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tv   [untitled]  CSPAN  June 25, 2009 8:00am-8:30am EDT

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you say the unemployment rate is 9%, and really in reality is not take into account people that are underemployed or their unemployment has run out. the congressional budget office and the white house, they are trying to manipulate figures to hide the truth, the reality of the way things really are. you need more money, washington needs more money, a tax increase, to say carbon dioxide is a pollutant is a joke. just come out and say we need more money. guest: let me say to this debt, and again, there is not a penny of tax in this -- let me say to this gentlemen, again, there is not a penny of tax in this legislation. it is a pretty independent office, and the analysis that issues is not done for the partisan advantage of either political party. as steve was indicating a moment ago, the congressional budget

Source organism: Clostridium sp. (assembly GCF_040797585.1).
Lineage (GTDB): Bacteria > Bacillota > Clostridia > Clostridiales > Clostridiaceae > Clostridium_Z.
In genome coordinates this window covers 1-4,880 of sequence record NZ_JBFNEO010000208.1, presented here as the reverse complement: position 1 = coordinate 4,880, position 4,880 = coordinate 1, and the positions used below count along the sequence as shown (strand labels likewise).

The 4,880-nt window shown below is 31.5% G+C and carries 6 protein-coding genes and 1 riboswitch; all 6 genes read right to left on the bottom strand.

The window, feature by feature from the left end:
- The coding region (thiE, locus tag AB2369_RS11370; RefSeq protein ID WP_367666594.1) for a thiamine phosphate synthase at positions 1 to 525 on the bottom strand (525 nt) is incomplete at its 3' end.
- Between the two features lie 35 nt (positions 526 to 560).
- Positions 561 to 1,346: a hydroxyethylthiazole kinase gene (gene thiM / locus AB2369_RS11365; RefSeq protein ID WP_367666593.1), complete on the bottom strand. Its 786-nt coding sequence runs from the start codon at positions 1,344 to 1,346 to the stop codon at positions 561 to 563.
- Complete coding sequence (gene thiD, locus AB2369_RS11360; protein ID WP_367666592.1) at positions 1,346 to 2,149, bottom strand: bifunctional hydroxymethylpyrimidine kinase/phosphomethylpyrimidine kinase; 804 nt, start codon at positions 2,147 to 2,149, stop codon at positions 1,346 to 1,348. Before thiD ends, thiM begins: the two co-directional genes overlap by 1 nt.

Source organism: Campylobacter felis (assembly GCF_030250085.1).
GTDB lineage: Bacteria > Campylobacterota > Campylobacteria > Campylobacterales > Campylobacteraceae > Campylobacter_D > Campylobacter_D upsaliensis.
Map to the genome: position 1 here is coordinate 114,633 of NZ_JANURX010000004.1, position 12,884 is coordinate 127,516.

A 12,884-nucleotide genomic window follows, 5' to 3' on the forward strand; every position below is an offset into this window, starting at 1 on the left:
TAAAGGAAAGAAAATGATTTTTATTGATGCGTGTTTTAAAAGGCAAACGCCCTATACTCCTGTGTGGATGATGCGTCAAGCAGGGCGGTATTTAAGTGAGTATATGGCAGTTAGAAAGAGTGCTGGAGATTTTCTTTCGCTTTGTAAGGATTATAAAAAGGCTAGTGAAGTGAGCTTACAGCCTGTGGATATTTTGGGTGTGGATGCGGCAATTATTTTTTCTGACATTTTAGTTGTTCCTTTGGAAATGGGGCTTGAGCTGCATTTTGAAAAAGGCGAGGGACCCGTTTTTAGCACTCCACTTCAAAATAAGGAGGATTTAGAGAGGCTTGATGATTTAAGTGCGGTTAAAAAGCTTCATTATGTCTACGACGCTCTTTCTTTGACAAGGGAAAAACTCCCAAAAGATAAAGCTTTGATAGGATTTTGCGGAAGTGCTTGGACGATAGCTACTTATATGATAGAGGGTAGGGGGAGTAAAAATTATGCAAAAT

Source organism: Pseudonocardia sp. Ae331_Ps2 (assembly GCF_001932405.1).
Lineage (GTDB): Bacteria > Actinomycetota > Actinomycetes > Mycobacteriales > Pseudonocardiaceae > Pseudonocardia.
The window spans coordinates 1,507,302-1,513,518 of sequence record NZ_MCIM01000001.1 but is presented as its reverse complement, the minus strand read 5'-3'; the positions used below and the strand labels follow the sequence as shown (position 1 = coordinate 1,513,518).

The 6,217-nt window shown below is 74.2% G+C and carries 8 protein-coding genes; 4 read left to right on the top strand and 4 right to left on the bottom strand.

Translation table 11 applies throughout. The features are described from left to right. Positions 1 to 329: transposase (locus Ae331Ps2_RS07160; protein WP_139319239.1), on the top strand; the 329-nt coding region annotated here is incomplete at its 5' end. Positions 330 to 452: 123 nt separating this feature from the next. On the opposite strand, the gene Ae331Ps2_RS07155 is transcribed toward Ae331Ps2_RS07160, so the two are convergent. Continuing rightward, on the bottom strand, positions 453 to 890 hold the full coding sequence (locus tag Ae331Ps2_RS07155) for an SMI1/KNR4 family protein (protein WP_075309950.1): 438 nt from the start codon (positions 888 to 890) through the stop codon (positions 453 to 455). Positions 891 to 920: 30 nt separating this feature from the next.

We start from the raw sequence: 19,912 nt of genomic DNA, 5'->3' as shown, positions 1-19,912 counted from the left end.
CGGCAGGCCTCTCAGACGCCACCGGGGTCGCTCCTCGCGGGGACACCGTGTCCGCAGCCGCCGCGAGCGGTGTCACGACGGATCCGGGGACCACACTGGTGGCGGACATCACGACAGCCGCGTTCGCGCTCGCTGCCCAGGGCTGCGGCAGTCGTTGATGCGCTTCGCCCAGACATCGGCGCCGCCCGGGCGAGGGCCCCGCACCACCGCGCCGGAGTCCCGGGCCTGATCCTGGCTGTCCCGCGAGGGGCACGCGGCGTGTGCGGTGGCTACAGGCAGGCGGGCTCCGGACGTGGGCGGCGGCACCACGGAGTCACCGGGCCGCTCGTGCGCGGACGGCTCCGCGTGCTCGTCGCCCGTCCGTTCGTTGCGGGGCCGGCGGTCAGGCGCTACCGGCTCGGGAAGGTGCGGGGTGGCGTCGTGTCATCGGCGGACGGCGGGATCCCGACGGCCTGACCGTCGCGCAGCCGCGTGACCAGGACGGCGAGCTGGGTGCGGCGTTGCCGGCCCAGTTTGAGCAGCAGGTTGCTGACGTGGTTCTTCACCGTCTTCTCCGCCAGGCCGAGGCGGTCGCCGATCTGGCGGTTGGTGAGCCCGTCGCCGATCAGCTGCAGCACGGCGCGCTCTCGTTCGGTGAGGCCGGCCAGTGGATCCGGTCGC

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office, this nonpartisan agency, says that by the year 2020, the average effect of cost on the typical american family is going to be $175 per year. the environmental protection agency, look me with the near- term cost is going to be up until that time, says it is between $77 and $111 per year for the typical family. . at the white house, the president meets with members of congress to talk about immigration issues, this after